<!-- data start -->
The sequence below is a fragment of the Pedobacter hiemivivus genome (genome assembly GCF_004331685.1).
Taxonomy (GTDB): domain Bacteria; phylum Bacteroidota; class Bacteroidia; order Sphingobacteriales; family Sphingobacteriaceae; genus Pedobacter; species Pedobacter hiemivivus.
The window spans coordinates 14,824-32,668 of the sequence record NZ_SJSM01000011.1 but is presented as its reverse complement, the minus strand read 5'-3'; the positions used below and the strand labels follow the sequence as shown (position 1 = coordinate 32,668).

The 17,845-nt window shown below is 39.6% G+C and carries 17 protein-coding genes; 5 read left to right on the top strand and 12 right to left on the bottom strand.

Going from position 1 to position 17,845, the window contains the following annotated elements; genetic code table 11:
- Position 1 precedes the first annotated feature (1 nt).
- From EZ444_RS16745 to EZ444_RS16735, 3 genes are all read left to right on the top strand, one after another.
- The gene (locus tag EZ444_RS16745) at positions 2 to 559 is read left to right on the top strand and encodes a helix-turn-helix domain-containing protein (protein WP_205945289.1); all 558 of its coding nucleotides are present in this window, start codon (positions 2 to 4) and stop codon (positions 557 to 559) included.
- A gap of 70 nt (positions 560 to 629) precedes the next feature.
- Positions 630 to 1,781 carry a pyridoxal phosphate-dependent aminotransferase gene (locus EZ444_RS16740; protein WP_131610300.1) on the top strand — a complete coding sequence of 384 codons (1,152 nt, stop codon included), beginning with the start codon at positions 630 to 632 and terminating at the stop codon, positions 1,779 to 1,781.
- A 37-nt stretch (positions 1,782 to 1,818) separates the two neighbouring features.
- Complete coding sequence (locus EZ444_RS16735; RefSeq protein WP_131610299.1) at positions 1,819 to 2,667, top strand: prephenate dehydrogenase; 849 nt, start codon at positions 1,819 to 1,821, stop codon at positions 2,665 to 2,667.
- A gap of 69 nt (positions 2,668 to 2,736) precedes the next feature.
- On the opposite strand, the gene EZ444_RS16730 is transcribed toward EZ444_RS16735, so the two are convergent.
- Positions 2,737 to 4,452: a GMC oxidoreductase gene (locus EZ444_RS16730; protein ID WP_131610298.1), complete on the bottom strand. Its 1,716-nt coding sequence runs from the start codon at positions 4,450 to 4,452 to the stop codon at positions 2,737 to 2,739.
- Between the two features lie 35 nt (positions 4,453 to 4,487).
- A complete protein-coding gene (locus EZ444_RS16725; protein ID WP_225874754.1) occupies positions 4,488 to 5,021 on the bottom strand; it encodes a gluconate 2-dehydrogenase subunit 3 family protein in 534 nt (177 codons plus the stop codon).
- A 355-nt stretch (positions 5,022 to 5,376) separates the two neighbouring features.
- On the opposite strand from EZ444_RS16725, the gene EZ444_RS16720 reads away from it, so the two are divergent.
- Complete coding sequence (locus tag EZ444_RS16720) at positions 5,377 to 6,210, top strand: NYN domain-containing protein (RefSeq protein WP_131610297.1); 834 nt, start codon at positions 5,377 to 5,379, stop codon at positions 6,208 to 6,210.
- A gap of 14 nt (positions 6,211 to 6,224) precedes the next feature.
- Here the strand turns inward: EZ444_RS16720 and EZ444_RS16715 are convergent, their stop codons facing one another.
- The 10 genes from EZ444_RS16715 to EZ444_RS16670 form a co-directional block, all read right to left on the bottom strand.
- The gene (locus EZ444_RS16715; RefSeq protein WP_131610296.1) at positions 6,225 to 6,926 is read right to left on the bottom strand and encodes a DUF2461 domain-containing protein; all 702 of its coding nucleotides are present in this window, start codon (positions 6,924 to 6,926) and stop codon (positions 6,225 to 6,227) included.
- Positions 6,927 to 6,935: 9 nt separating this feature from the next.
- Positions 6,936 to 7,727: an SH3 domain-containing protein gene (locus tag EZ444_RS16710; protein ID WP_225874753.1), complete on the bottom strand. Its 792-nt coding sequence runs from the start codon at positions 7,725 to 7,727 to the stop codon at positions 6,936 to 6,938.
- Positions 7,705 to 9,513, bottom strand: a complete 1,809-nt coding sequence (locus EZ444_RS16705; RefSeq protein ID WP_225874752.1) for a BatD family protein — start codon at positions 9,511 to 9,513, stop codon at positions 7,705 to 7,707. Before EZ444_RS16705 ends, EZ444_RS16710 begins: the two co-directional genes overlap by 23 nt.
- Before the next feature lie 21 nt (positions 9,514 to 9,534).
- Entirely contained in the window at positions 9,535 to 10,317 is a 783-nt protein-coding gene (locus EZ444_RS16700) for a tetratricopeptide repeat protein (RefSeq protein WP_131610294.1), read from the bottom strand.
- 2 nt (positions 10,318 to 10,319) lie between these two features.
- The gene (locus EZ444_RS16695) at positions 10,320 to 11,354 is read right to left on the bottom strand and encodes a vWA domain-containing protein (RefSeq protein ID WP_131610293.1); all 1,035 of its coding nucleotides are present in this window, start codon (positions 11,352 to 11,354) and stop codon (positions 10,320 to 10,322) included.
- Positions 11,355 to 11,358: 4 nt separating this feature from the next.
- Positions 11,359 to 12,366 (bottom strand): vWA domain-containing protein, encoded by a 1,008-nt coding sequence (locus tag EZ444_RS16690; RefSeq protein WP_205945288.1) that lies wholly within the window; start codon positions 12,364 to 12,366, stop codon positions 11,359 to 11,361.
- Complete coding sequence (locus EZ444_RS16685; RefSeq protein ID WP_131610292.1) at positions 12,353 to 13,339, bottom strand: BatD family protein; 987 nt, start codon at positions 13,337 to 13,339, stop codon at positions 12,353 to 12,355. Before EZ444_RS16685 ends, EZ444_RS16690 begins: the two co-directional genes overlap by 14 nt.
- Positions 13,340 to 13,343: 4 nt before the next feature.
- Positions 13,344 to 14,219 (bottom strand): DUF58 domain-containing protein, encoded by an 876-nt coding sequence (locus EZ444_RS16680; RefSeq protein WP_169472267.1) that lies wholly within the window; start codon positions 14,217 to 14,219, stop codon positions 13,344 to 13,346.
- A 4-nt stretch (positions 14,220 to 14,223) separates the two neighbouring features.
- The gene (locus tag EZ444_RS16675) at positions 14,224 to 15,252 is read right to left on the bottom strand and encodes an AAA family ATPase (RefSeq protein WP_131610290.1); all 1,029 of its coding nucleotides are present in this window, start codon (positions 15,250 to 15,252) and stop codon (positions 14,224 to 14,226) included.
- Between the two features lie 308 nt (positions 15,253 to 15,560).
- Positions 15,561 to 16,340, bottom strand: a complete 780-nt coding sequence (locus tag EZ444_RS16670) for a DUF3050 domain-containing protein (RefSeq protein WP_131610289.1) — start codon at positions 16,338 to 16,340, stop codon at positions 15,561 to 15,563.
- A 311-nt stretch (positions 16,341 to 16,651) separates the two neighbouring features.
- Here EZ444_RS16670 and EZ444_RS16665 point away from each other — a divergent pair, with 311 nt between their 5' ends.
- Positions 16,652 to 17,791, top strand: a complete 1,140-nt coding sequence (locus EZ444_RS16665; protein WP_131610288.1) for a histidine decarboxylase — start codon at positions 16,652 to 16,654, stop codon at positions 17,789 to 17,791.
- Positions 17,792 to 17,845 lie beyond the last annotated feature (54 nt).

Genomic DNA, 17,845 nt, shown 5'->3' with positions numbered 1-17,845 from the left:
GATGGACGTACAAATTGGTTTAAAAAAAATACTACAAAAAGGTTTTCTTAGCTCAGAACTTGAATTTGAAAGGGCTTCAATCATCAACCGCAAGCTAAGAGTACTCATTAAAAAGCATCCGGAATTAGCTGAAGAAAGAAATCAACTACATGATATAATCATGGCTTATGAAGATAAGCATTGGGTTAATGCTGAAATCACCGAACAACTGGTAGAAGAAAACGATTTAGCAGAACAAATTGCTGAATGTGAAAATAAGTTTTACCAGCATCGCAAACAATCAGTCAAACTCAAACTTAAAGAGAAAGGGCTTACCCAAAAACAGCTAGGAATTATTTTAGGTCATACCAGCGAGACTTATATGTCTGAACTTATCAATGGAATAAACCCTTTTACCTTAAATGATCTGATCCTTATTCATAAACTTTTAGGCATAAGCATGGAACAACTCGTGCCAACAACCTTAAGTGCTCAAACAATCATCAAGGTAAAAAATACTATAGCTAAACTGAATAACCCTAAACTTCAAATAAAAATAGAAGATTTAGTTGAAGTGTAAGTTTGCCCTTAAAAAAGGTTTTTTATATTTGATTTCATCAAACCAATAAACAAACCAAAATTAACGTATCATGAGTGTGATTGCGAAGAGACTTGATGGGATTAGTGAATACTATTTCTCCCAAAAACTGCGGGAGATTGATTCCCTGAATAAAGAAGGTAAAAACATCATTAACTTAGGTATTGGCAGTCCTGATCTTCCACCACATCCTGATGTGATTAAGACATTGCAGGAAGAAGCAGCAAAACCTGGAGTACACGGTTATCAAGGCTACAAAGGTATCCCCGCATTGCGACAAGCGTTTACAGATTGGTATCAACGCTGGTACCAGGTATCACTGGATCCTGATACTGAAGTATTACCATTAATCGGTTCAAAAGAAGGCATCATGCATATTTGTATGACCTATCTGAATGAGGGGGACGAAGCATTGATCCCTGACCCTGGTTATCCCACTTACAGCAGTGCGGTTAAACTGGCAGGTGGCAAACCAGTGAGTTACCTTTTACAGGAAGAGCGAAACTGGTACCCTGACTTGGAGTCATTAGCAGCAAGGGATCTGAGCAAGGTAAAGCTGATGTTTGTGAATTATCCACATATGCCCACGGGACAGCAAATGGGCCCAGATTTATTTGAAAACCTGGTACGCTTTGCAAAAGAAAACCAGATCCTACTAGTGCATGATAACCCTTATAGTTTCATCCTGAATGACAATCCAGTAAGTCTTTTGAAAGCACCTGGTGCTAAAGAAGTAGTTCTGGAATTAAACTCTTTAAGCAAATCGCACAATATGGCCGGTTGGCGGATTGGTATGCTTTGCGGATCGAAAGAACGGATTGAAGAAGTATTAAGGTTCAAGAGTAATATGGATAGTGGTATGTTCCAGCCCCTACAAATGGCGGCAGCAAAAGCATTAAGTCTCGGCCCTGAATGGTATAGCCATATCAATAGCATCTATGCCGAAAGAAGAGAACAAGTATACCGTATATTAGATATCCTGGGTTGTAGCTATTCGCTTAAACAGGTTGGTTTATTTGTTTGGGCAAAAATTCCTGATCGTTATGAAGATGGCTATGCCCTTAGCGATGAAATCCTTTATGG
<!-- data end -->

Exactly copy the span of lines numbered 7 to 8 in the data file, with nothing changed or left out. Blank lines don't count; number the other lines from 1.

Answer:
- From EZ444_RS16745 to EZ444_RS16735, 3 genes are all read left to right on the top strand, one after another.
- The gene (locus tag EZ444_RS16745) at positions 2 to 559 is read left to right on the top strand and encodes a helix-turn-helix domain-containing protein (protein WP_205945289.1); all 558 of its coding nucleotides are present in this window, start codon (positions 2 to 4) and stop codon (positions 557 to 559) included.